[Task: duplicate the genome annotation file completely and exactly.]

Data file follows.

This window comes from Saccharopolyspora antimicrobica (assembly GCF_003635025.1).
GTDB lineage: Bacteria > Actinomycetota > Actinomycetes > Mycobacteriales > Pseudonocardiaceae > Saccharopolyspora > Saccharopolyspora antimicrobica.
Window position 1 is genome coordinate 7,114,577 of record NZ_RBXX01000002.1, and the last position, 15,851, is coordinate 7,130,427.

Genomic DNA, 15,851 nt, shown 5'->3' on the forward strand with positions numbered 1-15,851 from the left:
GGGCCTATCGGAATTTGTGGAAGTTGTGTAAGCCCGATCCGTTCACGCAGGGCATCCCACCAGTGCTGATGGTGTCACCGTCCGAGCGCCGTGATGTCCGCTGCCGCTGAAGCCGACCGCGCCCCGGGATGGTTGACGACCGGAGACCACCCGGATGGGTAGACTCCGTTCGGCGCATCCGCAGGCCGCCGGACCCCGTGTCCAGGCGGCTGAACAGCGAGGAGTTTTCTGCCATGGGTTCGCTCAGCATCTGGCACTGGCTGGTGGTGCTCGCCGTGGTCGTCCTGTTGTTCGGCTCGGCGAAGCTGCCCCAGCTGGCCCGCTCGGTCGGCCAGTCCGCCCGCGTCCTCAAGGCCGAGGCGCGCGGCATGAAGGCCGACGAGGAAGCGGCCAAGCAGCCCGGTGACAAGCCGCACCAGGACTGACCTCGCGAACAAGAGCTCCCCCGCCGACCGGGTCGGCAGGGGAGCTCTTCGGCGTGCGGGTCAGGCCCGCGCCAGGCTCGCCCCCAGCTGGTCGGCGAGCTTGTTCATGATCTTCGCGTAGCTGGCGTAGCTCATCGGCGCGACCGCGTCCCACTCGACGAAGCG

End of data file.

This window comes from Saccharopolyspora antimicrobica (assembly GCF_003635025.1).
GTDB lineage: Bacteria > Actinomycetota > Actinomycetes > Mycobacteriales > Pseudonocardiaceae > Saccharopolyspora > Saccharopolyspora antimicrobica.
Window position 1 is genome coordinate 7,114,577 of record NZ_RBXX01000002.1, and the last position, 15,851, is coordinate 7,130,427.

Genomic DNA, 15,851 nt, shown 5'->3' on the forward strand with positions numbered 1-15,851 from the left:
GGGCCTATCGGAATTTGTGGAAGTTGTGTAAGCCCGATCCGTTCACGCAGGGCATCCCACCAGTGCTGATGGTGTCACCGTCCGAGCGCCGTGATGTCCGCTGCCGCTGAAGCCGACCGCGCCCCGGGATGGTTGACGACCGGAGACCACCCGGATGGGTAGACTCCGTTCGGCGCATCCGCAGGCCGCCGGACCCCGTGTCCAGGCGGCTGAACAGCGAGGAGTTTTCTGCCATGGGTTCGCTCAGCATCTGGCACTGGCTGGTGGTGCTCGCCGTGGTCGTCCTGTTGTTCGGCTCGGCGAAGCTGCCCCAGCTGGCCCGCTCGGTCGGCCAGTCCGCCCGCGTCCTCAAGGCCGAGGCGCGCGGCATGAAGGCCGACGAGGAAGCGGCCAAGCAGCCCGGTGACAAGCCGCACCAGGACTGACCTCGCGAACAAGAGCTCCCCCGCCGACCGGGTCGGCAGGGGAGCTCTTCGGCGTGCGGGTCAGGCCCGCGCCAGGCTCGCCCCCAGCTGGTCGGCGAGCTTGTTCATGATCTTCGCGTAGCTGGCGTAGCTCATCGGCGCGACCGCGTCCCACTCGACGAAGCG